Painting the Town (part of the ‘What If?’ project)

Are you wondering how I am doing on my “What If?” endeavor?  Me, too!

Ummmm.  Damn!  It’s really  hard to change when you’re in your mid-40s!  Ugghhh! Falling into old patterns is like wearing your favorite old t-shirt – but, the shirt may be faded, tattered, permanently stained and outdated.  Just because something is comfortable, doesn’t make right (see pic to the left)!

I was going to start with baby steps, remember?  Whenever a project or problem would arise in either my personal life or professional life, I was to say to myself, “How can we make that work?” -or- “What can we do to solve this dilemma?” -or- “What can we do differently?”  . . . .  Have I been doing that on a regular basis?  Not exactly.  It has been a struggle to suppress my automatic response of “We can’t do that because it’s too expensive, too complicated; we’re too busy, there’s no time, yada, yada, blah, blah, blah. . . .”  

Hopefully, exercising the right side of my brain will eventually get me thinking in a different way (how long will this take?).

The Painting Project

As I mentioned before, I started taking painting classes in mid-March.  That surprised a lot of people because I’m a die-hard, left-brainer (for left & right brain inventory, click here).  I don’t go anywhere without my lists (and my calculator!).  Never having painted anything but my nails and interior walls, this seemed like the perfect thing to push me outside of the comfy zone.  

After 8 lessons, here are the results:

This is my first oil painting ever!  What do you think?  I think it looks like a 4th grade art project, but my family lies and tells me that it is really good (they want me to continue doing their laundry :)).  See the purplish/gray meandering thing on the left side of the picture?  Is it a river or a path?  Many have commented on the awesome path toward the mountains!  It is supposed to be a wintery river scene.  Oh well. . . . .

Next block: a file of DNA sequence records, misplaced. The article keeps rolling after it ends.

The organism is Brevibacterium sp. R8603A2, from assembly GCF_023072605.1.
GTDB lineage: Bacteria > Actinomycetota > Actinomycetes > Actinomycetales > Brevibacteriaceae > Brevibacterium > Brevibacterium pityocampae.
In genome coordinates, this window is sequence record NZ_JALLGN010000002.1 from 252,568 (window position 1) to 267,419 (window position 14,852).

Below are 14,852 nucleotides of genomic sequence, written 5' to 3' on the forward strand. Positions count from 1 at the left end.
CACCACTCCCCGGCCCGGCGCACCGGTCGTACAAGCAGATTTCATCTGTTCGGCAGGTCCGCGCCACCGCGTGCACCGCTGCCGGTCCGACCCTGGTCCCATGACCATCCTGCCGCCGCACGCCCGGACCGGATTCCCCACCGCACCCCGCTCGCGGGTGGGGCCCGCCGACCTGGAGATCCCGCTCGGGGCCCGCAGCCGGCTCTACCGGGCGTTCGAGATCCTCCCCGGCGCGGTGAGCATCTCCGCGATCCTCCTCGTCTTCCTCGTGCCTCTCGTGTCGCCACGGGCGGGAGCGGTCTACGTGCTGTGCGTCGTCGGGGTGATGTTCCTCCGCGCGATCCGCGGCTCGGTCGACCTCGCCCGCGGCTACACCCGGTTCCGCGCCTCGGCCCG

Here is my second painting ever – it’s a still life instead of a landscape.  On the left side is the actual picture of the “still life”  and on the right is my artistic interpretation of the still life.  Before you comment, please note that it’s still a work in progress :).

I thought the still life would be easier, but it is NOT.  You have to worry about shadows and the direction of the “light source”, etc.  Ahhhhhhh!  This class is starting to get on my nerves a little bit because of the flashbacks to Mrs. Rose’s 8th grade art class  – it’s becoming too precise and rule-oriented (“my sun wasn’t artsy enough”, blah ,blah).  I want to do something without right & wrong answers (like street fighting! Okay, maybe not quite that but you get the picture, right?).  I wanted to do something that was less structured like a Jackson Pollock painting.  You know, where you just toss your paints on the canvas like a grown-up finger painting and then get to hang your painting in the Museum of Modern Art?!

It sounds like I’m not enjoying my art class, but I am!  I guess there are rules and guidelines for everything so I just need to chill and learn the basics.  I do look forward to Monday nights – 2.5 hours of me time!  Once I get my station set up, put my iPod earbuds in, it’s all good.

The next big step for me is to start a painting outside the classroom without the safety of having the instructor nearby. . .. . What should I paint?

 

4 thoughts on “Painting the Town (part of the ‘What If?’ project)

  1. paint your family photo in abstract letting your left brain sleep for awhile. 🙂 Let’s see your feelings on the canvas

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  2. Good for you, Jenni! (Plus, perfectly hideous photo choice. Nice.)

    I love the still life! I like the other one, too, but there’s something about the still that speaks to me. You did such a good job on shading. I can really see the dimension! It’s hard to break out of that dominant side of the brain. You go!

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  3. Thank you on both counts! I did, unfortunately, look through mutliple pics on that Walmart site to find the one that “spoke to me”.

    And, TY for your kind words on my painting. It has actually been very liberating – I’m going to keep working on it.

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